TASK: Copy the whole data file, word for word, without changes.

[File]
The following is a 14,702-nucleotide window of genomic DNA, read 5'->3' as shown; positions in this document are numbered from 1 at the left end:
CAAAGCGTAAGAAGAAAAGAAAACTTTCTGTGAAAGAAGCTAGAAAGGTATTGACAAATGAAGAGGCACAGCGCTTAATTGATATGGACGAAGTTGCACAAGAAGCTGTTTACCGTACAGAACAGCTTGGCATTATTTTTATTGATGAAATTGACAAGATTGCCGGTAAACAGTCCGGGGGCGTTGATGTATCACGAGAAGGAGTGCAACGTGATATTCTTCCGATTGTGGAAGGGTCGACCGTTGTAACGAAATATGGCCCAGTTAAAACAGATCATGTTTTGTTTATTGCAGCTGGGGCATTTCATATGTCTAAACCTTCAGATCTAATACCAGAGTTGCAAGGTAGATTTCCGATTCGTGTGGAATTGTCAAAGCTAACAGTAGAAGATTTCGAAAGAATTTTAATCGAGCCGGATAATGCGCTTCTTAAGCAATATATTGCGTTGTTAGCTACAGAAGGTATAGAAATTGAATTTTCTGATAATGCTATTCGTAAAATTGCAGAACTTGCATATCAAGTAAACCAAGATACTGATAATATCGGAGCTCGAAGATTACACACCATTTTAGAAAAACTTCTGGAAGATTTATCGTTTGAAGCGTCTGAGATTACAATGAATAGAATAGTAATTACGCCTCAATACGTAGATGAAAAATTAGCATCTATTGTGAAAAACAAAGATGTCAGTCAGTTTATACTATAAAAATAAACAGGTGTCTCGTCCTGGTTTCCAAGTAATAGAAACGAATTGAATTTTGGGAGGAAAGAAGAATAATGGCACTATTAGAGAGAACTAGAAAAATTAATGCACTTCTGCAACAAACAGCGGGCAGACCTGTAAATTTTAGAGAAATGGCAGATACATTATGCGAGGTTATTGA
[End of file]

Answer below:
The following is a 14,702-nucleotide window of genomic DNA, read 5'->3' as shown; positions in this document are numbered from 1 at the left end:
CAAAGCGTAAGAAGAAAAGAAAACTTTCTGTGAAAGAAGCTAGAAAGGTATTGACAAATGAAGAGGCACAGCGCTTAATTGATATGGACGAAGTTGCACAAGAAGCTGTTTACCGTACAGAACAGCTTGGCATTATTTTTATTGATGAAATTGACAAGATTGCCGGTAAACAGTCCGGGGGCGTTGATGTATCACGAGAAGGAGTGCAACGTGATATTCTTCCGATTGTGGAAGGGTCGACCGTTGTAACGAAATATGGCCCAGTTAAAACAGATCATGTTTTGTTTATTGCAGCTGGGGCATTTCATATGTCTAAACCTTCAGATCTAATACCAGAGTTGCAAGGTAGATTTCCGATTCGTGTGGAATTGTCAAAGCTAACAGTAGAAGATTTCGAAAGAATTTTAATCGAGCCGGATAATGCGCTTCTTAAGCAATATATTGCGTTGTTAGCTACAGAAGGTATAGAAATTGAATTTTCTGATAATGCTATTCGTAAAATTGCAGAACTTGCATATCAAGTAAACCAAGATACTGATAATATCGGAGCTCGAAGATTACACACCATTTTAGAAAAACTTCTGGAAGATTTATCGTTTGAAGCGTCTGAGATTACAATGAATAGAATAGTAATTACGCCTCAATACGTAGATGAAAAATTAGCATCTATTGTGAAAAACAAAGATGTCAGTCAGTTTATACTATAAAAATAAACAGGTGTCTCGTCCTGGTTTCCAAGTAATAGAAACGAATTGAATTTTGGGAGGAAAGAAGAATAATGGCACTATTAGAGAGAACTAGAAAAATTAATGCACTTCTGCAACAAACAGCGGGCAGACCTGTAAATTTTAGAGAAATGGCAGATACATTATGCGAGGTTATTGA